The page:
So, today I wanted to go ahead and backup the content from my Google Reader. What I do is subscribe to my own websites, and my Facebook feeds, my Twitter Feeds, etc. Why? Because, say you want to save all your Twitter posts in a convenient file or archive (every single one). What you would have to do is click ‘more posts’ on the bottom of the page over and over until you get all your tweets. The same for your blogs, and Facebook updates, etc. But, because most of these sites use RSS, and Google archives each and every entry (Twitter, for instance, will only let you go so far back), you can load them all up on one page and save them.
This is how I do it (watch video to see what this actually does):
- Make sure you install Mozilla Archive.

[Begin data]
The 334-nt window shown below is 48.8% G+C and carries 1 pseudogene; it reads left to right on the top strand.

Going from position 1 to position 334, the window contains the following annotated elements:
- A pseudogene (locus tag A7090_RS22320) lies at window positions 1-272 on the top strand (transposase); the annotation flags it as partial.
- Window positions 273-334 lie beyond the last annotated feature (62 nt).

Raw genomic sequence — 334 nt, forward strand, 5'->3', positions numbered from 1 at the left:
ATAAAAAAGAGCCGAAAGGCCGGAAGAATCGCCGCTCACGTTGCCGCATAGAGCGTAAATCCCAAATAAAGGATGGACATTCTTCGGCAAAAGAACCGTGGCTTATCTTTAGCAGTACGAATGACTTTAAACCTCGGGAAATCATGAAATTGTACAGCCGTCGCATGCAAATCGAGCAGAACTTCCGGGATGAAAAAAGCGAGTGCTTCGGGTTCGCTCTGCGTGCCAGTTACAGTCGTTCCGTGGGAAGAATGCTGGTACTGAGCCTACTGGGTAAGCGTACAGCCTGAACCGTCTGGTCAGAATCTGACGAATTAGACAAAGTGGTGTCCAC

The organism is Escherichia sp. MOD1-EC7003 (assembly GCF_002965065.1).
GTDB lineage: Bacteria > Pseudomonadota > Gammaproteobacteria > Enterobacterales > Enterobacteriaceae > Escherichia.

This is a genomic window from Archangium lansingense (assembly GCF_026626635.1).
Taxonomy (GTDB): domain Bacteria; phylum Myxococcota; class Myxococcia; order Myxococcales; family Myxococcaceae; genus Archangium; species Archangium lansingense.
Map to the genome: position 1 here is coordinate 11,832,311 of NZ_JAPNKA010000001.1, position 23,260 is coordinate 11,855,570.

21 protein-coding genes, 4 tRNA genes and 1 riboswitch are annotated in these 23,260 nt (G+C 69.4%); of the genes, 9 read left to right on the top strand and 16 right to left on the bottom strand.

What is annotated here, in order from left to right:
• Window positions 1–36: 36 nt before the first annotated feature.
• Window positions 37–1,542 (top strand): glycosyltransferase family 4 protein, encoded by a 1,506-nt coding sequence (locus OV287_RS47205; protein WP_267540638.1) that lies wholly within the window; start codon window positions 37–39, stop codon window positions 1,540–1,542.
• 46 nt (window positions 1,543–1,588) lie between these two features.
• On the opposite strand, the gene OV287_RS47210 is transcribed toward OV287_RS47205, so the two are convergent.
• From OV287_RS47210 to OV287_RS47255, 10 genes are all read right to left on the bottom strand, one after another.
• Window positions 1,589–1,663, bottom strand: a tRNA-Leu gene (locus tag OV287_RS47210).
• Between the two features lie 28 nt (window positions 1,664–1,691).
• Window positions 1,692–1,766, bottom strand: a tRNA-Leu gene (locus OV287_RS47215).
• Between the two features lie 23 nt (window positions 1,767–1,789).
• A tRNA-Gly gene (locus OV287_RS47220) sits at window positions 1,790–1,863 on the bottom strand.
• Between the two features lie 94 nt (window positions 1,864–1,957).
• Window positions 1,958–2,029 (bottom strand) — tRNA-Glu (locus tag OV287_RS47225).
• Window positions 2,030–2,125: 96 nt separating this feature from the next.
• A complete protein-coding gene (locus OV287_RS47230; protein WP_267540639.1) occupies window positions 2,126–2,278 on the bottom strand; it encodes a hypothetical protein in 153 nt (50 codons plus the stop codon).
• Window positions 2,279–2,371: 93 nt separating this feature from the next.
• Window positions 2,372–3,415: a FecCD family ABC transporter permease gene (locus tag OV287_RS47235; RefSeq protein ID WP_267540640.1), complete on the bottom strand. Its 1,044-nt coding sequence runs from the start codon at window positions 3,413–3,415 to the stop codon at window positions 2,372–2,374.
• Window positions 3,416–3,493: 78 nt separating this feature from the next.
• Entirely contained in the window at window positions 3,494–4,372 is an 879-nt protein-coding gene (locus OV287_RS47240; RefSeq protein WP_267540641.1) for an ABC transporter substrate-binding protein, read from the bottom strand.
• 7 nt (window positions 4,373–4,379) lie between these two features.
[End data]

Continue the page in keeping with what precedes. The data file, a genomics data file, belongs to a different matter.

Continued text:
It is going to let you save the entire page (with nothing missing) as a file you can load up on your browser, with all the content, faithfully; even offline.
- Load up Google Reader and select the feed (or folder, which is what I do all the time) you want to backup.
- Start to scroll down to the very last entry.
Google Reader, by default, loads up more posts as you scroll down until you’ve loaded them all. To cheat, just middle click your mouse and get the scroll lock feature and let it scroll down automatically. Go grab some coffee, talk to a friend, watch a few YouTube movies to pass the time.
- Then File > Save Page as Archive.
It’s the best way I have found to backup your online life. I also save entire blogs this way too, so when offline, I can reference the information later (given they don’t use exerpts).
Note that the backup is going to only go as far back to the date you subscribed to the feed. Because of this, anytime I start a site, or start a new service that supports RSS, I subscribe to it and add it to a ‘backup’ folder in Google Reader.